It’s rare to find couple playing veena and more so sharing the same platform. But here we were with veena maestro Ayyagari Shyamasundaram and his equally talented partner Jayalakshmi who gave us an optimum but choicest recital recently. Though the latter was in the role of a support artiste, her subtle melodies were evident. The maestro presented a well-laid out set of ragas beginning with the cadent Nalinakantha (Manavi aalakincha raadate..) wherein he essayed the lyrical import as well as the raga lakshana with clarity. The ringing tones of the veena reverberated through the Ravindra Bharathi auditorium as the audience soaked in its sway.
The popular Nee daya rada Rama in Vasantha Bhairavi followed with masterly touches on the swara play even as the support veena by Jayalakshmi spoke in soft, emotive tones. There is no instrument equivalent to the veena wherein the personality and emotive quality of the musician comes to the fore as his/her fingers slide through the strings in deft moves. So, here we were able to glean the confident intellectual musician whose every move of the hand could spell no wrong and the more poignant partner presenting her patterns in a touching manner that went straight to the heart. Her veena spoke in a human voice while his spoke the language of sangeetha shastra edible to the connoisseur.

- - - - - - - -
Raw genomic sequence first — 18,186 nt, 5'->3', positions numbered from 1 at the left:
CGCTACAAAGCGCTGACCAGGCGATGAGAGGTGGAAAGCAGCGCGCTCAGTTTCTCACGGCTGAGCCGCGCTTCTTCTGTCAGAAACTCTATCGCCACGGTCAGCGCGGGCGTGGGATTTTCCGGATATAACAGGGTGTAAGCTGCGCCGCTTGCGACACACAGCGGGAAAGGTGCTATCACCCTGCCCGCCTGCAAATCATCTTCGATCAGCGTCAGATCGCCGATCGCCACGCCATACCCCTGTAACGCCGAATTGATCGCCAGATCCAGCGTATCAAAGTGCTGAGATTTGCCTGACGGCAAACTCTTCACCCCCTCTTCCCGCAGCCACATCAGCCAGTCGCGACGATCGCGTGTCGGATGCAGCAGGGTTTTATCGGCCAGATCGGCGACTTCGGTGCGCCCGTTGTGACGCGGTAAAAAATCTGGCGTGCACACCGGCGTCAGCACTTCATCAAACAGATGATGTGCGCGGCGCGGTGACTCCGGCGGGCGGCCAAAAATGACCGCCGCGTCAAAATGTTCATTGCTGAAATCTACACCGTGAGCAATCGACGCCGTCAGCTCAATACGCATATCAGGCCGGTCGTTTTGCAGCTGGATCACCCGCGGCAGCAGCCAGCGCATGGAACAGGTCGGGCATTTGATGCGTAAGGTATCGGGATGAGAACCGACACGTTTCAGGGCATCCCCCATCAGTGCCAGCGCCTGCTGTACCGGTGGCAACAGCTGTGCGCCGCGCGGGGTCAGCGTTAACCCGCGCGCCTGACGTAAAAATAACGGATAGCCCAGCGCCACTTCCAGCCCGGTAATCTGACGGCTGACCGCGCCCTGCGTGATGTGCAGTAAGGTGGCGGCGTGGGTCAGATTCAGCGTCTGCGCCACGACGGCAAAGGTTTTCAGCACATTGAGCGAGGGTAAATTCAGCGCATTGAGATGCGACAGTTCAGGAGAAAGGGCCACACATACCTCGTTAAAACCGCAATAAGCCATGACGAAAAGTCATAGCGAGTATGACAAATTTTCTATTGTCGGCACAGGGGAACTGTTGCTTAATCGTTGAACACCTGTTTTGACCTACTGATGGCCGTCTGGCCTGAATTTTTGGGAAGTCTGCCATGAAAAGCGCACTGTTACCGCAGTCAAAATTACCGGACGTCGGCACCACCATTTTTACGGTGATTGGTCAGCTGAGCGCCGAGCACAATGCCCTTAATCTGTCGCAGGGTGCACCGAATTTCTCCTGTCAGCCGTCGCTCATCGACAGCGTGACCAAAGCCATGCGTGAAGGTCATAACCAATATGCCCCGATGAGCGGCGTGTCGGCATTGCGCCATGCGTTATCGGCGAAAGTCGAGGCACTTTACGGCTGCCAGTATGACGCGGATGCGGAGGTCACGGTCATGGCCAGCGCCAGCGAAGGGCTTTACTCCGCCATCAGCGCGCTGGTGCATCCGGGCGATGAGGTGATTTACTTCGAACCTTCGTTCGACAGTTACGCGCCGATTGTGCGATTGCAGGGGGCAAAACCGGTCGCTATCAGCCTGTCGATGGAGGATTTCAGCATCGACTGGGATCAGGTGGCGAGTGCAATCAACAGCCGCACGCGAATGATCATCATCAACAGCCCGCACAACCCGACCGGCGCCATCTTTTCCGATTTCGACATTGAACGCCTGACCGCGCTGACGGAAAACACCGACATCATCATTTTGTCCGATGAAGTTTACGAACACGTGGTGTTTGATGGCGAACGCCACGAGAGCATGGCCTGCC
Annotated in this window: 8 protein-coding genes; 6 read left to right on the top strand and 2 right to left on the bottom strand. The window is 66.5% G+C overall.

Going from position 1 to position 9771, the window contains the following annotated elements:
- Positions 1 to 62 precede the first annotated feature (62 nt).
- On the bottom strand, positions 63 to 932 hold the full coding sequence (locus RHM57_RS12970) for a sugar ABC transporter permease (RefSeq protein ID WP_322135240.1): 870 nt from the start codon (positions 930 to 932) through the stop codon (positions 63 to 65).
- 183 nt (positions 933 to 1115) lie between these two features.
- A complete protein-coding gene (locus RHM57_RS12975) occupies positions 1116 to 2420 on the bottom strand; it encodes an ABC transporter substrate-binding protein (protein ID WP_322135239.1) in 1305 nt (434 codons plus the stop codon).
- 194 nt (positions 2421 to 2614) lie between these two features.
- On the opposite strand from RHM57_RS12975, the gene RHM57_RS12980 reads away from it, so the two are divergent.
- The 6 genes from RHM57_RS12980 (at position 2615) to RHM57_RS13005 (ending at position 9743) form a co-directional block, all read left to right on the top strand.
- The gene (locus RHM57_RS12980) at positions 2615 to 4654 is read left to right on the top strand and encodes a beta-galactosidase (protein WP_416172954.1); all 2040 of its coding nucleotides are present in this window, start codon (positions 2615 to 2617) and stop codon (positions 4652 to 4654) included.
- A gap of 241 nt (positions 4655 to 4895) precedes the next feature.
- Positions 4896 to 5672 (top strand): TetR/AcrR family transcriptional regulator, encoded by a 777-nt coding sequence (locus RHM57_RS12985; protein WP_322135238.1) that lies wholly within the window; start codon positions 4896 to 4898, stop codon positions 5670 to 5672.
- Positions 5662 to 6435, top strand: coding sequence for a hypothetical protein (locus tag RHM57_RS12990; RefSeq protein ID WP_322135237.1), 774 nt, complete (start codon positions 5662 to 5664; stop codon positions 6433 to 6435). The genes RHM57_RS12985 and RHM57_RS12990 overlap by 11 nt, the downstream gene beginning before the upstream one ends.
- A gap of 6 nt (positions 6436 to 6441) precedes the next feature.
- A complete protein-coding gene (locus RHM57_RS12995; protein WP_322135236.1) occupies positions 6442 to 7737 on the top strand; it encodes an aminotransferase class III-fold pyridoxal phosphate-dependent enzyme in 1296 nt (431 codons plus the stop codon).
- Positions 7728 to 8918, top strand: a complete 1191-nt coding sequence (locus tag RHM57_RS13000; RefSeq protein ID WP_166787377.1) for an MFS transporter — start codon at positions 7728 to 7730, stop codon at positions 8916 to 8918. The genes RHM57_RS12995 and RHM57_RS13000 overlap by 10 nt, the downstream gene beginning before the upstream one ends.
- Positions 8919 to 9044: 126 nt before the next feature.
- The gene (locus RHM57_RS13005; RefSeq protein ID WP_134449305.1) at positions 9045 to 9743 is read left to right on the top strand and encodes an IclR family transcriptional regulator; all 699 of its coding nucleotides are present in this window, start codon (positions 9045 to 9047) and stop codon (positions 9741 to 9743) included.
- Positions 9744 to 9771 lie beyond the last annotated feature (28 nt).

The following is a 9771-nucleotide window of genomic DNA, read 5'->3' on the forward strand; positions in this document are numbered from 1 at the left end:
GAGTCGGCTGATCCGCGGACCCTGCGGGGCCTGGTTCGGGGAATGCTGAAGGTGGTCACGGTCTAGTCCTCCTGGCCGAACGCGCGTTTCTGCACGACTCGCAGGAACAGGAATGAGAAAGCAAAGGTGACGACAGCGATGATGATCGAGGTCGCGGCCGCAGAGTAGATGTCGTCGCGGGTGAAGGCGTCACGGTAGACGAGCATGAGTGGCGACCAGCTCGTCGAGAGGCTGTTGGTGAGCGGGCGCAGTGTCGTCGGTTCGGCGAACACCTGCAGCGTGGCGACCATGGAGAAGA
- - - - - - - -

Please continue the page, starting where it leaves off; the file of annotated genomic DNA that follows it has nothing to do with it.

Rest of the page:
When he came to the Behag with Narayanathe namo namo, the ace vainika gave us a glimpse into the appealing raga and together the couple explored the swara patterns in a telling fashion. The minute nuances of the composition came to the fore as Jayalakshmi played the refrain of the opening line; while he laced it with his improvisations bringing out the distinct flavour of the Behag. Teliya ledu Rama…, another well-known kriti of Thyagaraja in the melakartha (ninth) Dhenuka.
This elevated the recital to another level with its pronounced sangathis wherein the stress shifted between the syllabic utterances on the veena conveying the varying intensity of the lyrical lines that carried the desired connotation. The finishing touch was a brilliant piece of exposition.
The Hindolam (Samajavara gamana), another popular raga and kriti, was vested with a lingering alapana fringed with sangathees brought forth the virtuosity of the artists as they drove into the kalpanaswara mode. Whatever be the expression, Jayalakshmi’s output was like the steady lake whose undulations were not disturbing but lively while his playing style was like the mighty river in spate that gushed forth crossing hurdles and controlling them under its currents.
The rhythmic accompaniment was wonderful with Karra Srinivas on the mridangam, T.P. Balasubramaniam on ghatam and Gunaranjan on tabla. The tani and the contest thereof among the percussionists was lukewarm.
The recital was part of the Vedavyasa Vidya Vignana Varadhi anniversary celebrations.